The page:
Looking to work remotely from Wilmington? A LinkedIn study shows you’re not alone

An analysis by the business-oriented web platform shows Wilmington among the top small cities where people are applying for remote work.

A person holds a phone whose screen shows the LinkedIn app.

A person holds a phone whose screen shows the LinkedIn app. (AP Photo)

Ask us about COVID-19: What questions do you have about the coronavirus and vaccines?

Lots of people have spent nearly two years working from home since the start of the pandemic. With an uncertain future for returning to the office, many in Wilmington are looking to keep working remotely, according to a LinkedIn study.

According to the website’s analysis, 21.3% of workers applying for jobs via LinkedIn nationally were looking for remote work. Wilmington ranked third-highest among small cities, with 35.9% of applications searching for remote work.

The study looked at a 12-month period ending August 2021. Only Bend, Oregon, and Asheville, North Carolina, had higher rates of remote applicants for small cities. The analysis included small cities with fewer than 100,000 people where at least 25,000 had applied for remote work.

  • WHYY thanks our sponsors — become a WHYY sponsor

“The pandemic has pushed people to look at remote options, and that opportunity may not have ever presented itself to these individuals,” said Rebecca Parsons, director of operations at The Mill, a coworking space with locations in downtown Wilmington and on Concord Pike. “I do think it’s opened people’s perspective to what they can do to make money.”

The Mill offers remote workers and entrepreneurs desks or office space with short-term lease options. The downtown location’s 30,000-square-foot space in the historic Nemours Building in Wilmington was at 100% capacity when the pandemic hit. The Mill Concord opened about two weeks before pandemic mandates went into place.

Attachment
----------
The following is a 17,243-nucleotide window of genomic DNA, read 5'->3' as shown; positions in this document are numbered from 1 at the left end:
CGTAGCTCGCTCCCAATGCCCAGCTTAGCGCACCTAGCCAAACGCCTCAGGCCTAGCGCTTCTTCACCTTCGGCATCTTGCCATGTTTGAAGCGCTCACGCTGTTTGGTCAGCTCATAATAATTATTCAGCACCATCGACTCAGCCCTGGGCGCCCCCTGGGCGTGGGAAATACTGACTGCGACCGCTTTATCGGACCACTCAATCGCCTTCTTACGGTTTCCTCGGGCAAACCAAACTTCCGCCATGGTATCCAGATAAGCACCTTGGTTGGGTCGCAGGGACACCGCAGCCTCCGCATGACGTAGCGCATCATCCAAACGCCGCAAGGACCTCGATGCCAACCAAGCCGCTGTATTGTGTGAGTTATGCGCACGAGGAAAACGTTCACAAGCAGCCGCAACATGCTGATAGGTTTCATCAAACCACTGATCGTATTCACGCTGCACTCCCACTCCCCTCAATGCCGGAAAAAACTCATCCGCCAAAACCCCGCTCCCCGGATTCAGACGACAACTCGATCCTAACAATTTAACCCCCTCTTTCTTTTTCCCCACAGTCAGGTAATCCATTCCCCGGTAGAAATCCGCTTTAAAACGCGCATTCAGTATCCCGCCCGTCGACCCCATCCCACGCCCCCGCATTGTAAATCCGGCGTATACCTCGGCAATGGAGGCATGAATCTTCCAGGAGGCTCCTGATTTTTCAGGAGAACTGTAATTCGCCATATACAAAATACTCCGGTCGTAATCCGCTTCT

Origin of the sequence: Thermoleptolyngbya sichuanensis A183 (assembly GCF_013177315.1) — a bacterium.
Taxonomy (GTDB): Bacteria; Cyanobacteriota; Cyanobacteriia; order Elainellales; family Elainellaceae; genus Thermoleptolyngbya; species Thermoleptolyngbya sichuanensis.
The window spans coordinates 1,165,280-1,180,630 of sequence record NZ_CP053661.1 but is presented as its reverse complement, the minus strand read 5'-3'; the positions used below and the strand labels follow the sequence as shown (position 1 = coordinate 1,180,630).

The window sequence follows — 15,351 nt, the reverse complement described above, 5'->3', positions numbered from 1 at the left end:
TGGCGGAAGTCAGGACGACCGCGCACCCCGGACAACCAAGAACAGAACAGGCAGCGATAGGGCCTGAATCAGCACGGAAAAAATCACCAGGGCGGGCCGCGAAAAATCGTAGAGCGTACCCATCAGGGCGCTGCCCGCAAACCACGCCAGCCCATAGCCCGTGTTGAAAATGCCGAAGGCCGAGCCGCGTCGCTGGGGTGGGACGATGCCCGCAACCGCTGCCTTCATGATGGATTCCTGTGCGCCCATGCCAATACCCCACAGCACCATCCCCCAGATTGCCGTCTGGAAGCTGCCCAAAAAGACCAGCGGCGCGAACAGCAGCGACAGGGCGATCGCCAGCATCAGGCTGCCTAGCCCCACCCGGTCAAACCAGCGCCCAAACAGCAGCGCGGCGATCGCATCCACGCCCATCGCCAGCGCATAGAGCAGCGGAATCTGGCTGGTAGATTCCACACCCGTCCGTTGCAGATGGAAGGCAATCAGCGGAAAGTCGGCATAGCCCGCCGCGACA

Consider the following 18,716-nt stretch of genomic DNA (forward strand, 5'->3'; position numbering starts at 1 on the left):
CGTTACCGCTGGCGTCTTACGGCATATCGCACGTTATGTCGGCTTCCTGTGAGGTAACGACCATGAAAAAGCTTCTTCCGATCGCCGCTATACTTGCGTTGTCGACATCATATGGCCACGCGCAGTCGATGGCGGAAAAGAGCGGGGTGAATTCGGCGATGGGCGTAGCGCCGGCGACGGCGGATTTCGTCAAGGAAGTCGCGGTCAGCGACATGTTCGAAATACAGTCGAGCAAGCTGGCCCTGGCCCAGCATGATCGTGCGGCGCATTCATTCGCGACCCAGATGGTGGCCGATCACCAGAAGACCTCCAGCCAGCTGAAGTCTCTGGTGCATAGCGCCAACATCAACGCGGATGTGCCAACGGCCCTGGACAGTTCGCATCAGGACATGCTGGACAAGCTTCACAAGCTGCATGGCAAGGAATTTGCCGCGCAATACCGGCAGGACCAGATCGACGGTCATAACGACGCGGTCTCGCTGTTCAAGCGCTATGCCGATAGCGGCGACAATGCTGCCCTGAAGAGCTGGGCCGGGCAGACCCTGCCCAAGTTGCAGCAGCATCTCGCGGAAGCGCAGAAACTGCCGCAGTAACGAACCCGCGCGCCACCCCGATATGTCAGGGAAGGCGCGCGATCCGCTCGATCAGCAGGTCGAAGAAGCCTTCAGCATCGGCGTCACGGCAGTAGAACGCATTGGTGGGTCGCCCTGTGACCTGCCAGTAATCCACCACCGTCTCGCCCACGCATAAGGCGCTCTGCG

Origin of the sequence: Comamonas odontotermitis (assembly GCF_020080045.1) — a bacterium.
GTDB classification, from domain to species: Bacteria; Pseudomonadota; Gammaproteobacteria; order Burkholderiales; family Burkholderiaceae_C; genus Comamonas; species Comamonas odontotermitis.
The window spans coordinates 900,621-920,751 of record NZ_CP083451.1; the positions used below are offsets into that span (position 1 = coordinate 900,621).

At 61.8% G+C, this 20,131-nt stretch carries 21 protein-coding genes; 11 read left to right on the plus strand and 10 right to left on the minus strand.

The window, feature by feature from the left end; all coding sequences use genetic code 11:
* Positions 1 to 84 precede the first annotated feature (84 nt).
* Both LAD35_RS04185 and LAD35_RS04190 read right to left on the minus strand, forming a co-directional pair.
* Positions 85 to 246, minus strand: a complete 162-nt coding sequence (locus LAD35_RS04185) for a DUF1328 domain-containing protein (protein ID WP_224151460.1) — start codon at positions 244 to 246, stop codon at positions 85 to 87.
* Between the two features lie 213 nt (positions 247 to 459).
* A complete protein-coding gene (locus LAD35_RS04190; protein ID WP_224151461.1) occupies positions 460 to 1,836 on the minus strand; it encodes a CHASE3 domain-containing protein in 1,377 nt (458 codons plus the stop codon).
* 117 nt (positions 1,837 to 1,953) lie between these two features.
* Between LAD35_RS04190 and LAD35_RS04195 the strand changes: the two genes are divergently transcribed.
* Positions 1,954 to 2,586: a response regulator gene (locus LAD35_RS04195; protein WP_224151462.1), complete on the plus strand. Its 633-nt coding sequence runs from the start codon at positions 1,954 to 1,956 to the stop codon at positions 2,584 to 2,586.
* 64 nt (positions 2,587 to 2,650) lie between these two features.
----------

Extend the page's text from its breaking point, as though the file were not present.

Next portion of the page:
Now, as remote work seems destined to be in the mix for workers moving forward, The Mill Concord’s community manager, Andrew Larson, says they hope to take advantage of that.

“Companies are subsidizing their workers to find different ways of working. Rather than rent this huge building, companies are saying, ‘You know what, we’re going to cut that down. You can work at home for a year. Here’s some money. You can work from home or go find an office or find a different way,’” he said.

  • WHYY thanks our sponsors — become a WHYY sponsor

The Concord site is close to 40% full, including a remote worker for a company in Alaska.

“I know things have changed the last two years in the industry, and during that, people realize how much we can do from home,” he said. “I think a big part of that is just the doors have been opened to what’s possible, and people here are ready to look.”

Before the pandemic, LinkedIn says, national job applications for remote work made up just 2.8% of applications in January 2020. Parsons hopes the search for remote work translates to more business for coworking spots like The Mill.

“It was a catalyst, and I think we saw a pretty large increase in awareness of coworking spaces over this period of time that’s definitely kickstarting this increase in usage of spaces like ours,” she said. “But it is unpredictable, everything’s unpredictable, so we all just roll with the punches.”

Get daily updates from WHYY News!

WHYY is your source for fact-based, in-depth journalism and information. As a nonprofit organization, we rely on financial support from readers like you. Please give today.

Want a digest of WHYY’s programs, events & stories? Sign up for our weekly newsletter.

Together we can reach 100% of WHYY’s fiscal year goal